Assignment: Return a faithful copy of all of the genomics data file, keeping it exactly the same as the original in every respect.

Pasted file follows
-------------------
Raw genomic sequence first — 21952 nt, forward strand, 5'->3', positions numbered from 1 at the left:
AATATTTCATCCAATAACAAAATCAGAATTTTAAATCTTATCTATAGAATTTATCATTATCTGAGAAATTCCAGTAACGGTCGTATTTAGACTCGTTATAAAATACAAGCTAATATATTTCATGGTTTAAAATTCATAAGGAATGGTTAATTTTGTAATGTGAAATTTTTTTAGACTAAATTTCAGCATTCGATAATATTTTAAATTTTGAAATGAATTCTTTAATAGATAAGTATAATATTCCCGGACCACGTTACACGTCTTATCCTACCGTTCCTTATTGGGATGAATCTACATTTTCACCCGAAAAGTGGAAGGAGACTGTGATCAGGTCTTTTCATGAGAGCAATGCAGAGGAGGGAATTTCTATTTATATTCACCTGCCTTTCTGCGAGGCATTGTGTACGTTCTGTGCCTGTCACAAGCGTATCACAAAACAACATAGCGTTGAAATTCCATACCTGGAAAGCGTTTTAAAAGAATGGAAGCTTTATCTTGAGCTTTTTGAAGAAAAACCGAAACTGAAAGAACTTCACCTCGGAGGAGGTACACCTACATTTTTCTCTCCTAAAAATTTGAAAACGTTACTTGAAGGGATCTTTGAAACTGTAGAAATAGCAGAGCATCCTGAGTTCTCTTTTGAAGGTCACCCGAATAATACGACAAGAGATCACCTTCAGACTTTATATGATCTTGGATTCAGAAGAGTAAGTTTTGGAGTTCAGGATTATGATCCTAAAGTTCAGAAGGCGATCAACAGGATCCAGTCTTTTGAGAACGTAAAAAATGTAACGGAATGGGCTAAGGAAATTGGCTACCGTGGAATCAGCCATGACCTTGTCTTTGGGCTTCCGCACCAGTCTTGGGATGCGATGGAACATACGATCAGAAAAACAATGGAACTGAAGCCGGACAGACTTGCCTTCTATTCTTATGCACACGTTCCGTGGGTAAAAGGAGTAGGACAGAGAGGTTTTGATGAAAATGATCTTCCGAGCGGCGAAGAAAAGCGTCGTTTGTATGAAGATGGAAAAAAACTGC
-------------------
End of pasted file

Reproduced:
Raw genomic sequence first — 21952 nt, forward strand, 5'->3', positions numbered from 1 at the left:
AATATTTCATCCAATAACAAAATCAGAATTTTAAATCTTATCTATAGAATTTATCATTATCTGAGAAATTCCAGTAACGGTCGTATTTAGACTCGTTATAAAATACAAGCTAATATATTTCATGGTTTAAAATTCATAAGGAATGGTTAATTTTGTAATGTGAAATTTTTTTAGACTAAATTTCAGCATTCGATAATATTTTAAATTTTGAAATGAATTCTTTAATAGATAAGTATAATATTCCCGGACCACGTTACACGTCTTATCCTACCGTTCCTTATTGGGATGAATCTACATTTTCACCCGAAAAGTGGAAGGAGACTGTGATCAGGTCTTTTCATGAGAGCAATGCAGAGGAGGGAATTTCTATTTATATTCACCTGCCTTTCTGCGAGGCATTGTGTACGTTCTGTGCCTGTCACAAGCGTATCACAAAACAACATAGCGTTGAAATTCCATACCTGGAAAGCGTTTTAAAAGAATGGAAGCTTTATCTTGAGCTTTTTGAAGAAAAACCGAAACTGAAAGAACTTCACCTCGGAGGAGGTACACCTACATTTTTCTCTCCTAAAAATTTGAAAACGTTACTTGAAGGGATCTTTGAAACTGTAGAAATAGCAGAGCATCCTGAGTTCTCTTTTGAAGGTCACCCGAATAATACGACAAGAGATCACCTTCAGACTTTATATGATCTTGGATTCAGAAGAGTAAGTTTTGGAGTTCAGGATTATGATCCTAAAGTTCAGAAGGCGATCAACAGGATCCAGTCTTTTGAGAACGTAAAAAATGTAACGGAATGGGCTAAGGAAATTGGCTACCGTGGAATCAGCCATGACCTTGTCTTTGGGCTTCCGCACCAGTCTTGGGATGCGATGGAACATACGATCAGAAAAACAATGGAACTGAAGCCGGACAGACTTGCCTTCTATTCTTATGCACACGTTCCGTGGGTAAAAGGAGTAGGACAGAGAGGTTTTGATGAAAATGATCTTCCGAGCGGCGAAGAAAAGCGTCGTTTGTATGAAGATGGAAAAAAACTGC